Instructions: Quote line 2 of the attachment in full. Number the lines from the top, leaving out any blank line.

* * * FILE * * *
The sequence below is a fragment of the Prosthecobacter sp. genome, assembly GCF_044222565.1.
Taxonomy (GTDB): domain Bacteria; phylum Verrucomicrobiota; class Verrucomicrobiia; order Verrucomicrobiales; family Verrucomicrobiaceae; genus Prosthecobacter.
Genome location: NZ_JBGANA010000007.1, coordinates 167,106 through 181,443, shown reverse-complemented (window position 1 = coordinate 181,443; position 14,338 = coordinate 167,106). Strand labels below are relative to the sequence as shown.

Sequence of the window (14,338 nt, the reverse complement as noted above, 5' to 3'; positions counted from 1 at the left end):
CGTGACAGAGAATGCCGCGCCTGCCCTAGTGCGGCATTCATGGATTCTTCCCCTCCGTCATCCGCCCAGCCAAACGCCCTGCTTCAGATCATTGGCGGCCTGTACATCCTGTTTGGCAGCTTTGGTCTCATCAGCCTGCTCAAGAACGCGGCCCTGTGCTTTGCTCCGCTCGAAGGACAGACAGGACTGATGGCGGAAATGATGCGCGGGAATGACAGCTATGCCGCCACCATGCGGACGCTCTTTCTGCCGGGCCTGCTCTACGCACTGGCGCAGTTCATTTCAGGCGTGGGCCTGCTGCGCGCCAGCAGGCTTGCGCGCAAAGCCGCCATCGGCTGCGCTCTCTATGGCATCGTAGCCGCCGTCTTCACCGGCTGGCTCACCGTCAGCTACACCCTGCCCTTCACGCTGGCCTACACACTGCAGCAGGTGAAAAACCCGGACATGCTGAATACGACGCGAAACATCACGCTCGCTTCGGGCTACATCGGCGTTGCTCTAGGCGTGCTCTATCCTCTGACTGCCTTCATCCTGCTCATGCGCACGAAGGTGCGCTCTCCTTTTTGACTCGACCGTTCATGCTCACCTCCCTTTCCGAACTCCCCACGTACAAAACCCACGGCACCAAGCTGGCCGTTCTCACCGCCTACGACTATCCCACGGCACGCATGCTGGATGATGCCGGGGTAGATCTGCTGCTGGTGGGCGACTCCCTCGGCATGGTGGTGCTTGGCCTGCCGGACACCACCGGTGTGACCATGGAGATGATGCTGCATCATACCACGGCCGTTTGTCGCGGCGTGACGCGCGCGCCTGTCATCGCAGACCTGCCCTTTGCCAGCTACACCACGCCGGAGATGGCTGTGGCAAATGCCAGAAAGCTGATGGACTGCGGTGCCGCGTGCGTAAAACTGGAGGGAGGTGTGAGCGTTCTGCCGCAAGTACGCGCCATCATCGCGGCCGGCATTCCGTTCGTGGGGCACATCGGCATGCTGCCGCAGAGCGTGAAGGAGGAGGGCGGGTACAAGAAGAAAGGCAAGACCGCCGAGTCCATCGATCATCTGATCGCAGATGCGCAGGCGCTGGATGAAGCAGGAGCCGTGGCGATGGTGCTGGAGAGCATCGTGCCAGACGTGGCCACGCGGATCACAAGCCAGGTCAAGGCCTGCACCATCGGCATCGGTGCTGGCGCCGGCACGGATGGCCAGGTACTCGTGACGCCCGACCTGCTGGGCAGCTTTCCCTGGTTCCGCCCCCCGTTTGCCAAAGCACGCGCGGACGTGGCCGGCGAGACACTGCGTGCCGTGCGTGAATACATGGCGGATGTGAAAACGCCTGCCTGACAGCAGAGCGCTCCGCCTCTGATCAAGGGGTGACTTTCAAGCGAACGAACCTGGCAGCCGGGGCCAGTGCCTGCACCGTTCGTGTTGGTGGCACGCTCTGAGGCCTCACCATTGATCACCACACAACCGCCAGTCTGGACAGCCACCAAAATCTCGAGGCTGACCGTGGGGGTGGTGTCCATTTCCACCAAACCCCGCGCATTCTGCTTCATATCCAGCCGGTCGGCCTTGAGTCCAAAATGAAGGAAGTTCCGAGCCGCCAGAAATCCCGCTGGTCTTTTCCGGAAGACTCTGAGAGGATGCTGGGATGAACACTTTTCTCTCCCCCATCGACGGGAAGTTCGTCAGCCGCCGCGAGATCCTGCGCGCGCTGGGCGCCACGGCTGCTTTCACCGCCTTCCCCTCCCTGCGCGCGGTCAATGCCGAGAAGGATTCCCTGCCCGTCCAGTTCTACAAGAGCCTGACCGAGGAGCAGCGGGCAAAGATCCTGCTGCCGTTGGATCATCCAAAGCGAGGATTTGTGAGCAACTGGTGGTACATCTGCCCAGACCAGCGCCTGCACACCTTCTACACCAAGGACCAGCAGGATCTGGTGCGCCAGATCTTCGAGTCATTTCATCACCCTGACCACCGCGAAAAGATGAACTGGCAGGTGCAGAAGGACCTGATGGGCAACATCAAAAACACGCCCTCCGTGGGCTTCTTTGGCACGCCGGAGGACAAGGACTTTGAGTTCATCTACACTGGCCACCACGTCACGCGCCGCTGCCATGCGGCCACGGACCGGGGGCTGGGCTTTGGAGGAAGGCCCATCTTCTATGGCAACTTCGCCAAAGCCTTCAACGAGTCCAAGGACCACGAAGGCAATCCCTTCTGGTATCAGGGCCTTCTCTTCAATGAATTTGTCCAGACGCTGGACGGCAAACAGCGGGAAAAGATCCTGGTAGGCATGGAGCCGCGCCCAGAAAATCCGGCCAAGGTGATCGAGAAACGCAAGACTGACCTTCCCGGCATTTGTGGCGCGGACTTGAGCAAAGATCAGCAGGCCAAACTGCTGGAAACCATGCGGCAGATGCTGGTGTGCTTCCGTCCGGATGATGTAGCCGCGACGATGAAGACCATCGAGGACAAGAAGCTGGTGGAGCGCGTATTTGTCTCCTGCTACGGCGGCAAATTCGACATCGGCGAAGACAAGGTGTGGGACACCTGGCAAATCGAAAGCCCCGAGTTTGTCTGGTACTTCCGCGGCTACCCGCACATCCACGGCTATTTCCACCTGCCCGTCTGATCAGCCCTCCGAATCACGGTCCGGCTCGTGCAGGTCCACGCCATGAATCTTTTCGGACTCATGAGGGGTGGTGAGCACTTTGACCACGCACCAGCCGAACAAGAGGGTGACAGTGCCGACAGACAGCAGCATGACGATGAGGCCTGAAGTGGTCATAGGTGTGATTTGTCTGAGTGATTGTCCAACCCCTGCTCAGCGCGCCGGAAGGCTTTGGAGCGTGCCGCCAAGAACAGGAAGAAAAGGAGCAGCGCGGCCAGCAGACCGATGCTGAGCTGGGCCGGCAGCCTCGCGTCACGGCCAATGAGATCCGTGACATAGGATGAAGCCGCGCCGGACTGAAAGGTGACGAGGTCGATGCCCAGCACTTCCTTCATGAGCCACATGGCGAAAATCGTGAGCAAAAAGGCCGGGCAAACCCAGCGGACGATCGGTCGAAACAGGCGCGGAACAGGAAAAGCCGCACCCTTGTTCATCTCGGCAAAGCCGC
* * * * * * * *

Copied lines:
Taxonomy (GTDB): domain Bacteria; phylum Verrucomicrobiota; class Verrucomicrobiia; order Verrucomicrobiales; family Verrucomicrobiaceae; genus Prosthecobacter.